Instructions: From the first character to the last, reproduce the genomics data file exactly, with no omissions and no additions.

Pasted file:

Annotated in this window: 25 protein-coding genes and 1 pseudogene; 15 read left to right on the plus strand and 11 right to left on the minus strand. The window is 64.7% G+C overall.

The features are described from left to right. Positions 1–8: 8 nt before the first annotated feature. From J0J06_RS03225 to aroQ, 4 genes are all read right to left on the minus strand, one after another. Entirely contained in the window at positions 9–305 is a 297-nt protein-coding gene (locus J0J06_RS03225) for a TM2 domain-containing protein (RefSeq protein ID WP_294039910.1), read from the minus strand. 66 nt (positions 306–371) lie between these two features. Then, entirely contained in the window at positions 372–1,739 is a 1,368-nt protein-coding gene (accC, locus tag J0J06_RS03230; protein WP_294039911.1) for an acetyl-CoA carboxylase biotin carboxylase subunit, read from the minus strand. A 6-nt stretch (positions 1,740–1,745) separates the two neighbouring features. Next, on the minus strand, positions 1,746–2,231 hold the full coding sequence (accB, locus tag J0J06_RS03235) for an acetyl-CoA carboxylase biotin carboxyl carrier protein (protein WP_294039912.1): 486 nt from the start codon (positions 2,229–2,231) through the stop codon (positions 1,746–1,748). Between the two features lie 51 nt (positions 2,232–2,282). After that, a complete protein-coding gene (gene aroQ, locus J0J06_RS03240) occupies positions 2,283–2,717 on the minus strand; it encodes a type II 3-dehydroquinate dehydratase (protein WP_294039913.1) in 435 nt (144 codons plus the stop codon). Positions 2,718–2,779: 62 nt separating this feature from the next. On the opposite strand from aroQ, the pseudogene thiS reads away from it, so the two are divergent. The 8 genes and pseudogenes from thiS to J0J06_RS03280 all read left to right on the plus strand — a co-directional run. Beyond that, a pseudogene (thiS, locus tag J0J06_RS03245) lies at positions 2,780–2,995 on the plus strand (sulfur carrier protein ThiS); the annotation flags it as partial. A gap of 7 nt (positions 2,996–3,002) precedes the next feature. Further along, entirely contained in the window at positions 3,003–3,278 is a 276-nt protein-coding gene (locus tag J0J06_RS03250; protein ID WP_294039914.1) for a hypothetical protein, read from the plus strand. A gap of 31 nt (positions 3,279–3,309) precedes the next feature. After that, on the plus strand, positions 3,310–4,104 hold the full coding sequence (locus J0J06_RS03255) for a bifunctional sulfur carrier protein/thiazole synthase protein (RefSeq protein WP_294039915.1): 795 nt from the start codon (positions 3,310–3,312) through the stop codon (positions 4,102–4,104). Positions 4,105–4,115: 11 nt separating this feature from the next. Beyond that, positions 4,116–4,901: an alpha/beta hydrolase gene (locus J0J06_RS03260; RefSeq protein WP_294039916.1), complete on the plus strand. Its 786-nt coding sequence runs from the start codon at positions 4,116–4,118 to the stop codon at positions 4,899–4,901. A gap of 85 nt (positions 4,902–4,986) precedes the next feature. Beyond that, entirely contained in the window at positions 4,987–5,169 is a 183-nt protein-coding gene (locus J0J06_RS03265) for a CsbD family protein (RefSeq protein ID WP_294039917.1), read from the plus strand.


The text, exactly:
Annotated in this window: 25 protein-coding genes and 1 pseudogene; 15 read left to right on the plus strand and 11 right to left on the minus strand. The window is 64.7% G+C overall.

The features are described from left to right. Positions 1–8: 8 nt before the first annotated feature. From J0J06_RS03225 to aroQ, 4 genes are all read right to left on the minus strand, one after another. Entirely contained in the window at positions 9–305 is a 297-nt protein-coding gene (locus J0J06_RS03225) for a TM2 domain-containing protein (RefSeq protein ID WP_294039910.1), read from the minus strand. 66 nt (positions 306–371) lie between these two features. Then, entirely contained in the window at positions 372–1,739 is a 1,368-nt protein-coding gene (accC, locus tag J0J06_RS03230; protein WP_294039911.1) for an acetyl-CoA carboxylase biotin carboxylase subunit, read from the minus strand. A 6-nt stretch (positions 1,740–1,745) separates the two neighbouring features. Next, on the minus strand, positions 1,746–2,231 hold the full coding sequence (accB, locus tag J0J06_RS03235) for an acetyl-CoA carboxylase biotin carboxyl carrier protein (protein WP_294039912.1): 486 nt from the start codon (positions 2,229–2,231) through the stop codon (positions 1,746–1,748). Between the two features lie 51 nt (positions 2,232–2,282). After that, a complete protein-coding gene (gene aroQ, locus J0J06_RS03240) occupies positions 2,283–2,717 on the minus strand; it encodes a type II 3-dehydroquinate dehydratase (protein WP_294039913.1) in 435 nt (144 codons plus the stop codon). Positions 2,718–2,779: 62 nt separating this feature from the next. On the opposite strand from aroQ, the pseudogene thiS reads away from it, so the two are divergent. The 8 genes and pseudogenes from thiS to J0J06_RS03280 all read left to right on the plus strand — a co-directional run. Beyond that, a pseudogene (thiS, locus tag J0J06_RS03245) lies at positions 2,780–2,995 on the plus strand (sulfur carrier protein ThiS); the annotation flags it as partial. A gap of 7 nt (positions 2,996–3,002) precedes the next feature. Further along, entirely contained in the window at positions 3,003–3,278 is a 276-nt protein-coding gene (locus tag J0J06_RS03250; protein ID WP_294039914.1) for a hypothetical protein, read from the plus strand. A gap of 31 nt (positions 3,279–3,309) precedes the next feature. After that, on the plus strand, positions 3,310–4,104 hold the full coding sequence (locus J0J06_RS03255) for a bifunctional sulfur carrier protein/thiazole synthase protein (RefSeq protein WP_294039915.1): 795 nt from the start codon (positions 3,310–3,312) through the stop codon (positions 4,102–4,104). Positions 4,105–4,115: 11 nt separating this feature from the next. Beyond that, positions 4,116–4,901: an alpha/beta hydrolase gene (locus J0J06_RS03260; RefSeq protein WP_294039916.1), complete on the plus strand. Its 786-nt coding sequence runs from the start codon at positions 4,116–4,118 to the stop codon at positions 4,899–4,901. A gap of 85 nt (positions 4,902–4,986) precedes the next feature. Beyond that, entirely contained in the window at positions 4,987–5,169 is a 183-nt protein-coding gene (locus J0J06_RS03265) for a CsbD family protein (RefSeq protein ID WP_294039917.1), read from the plus strand.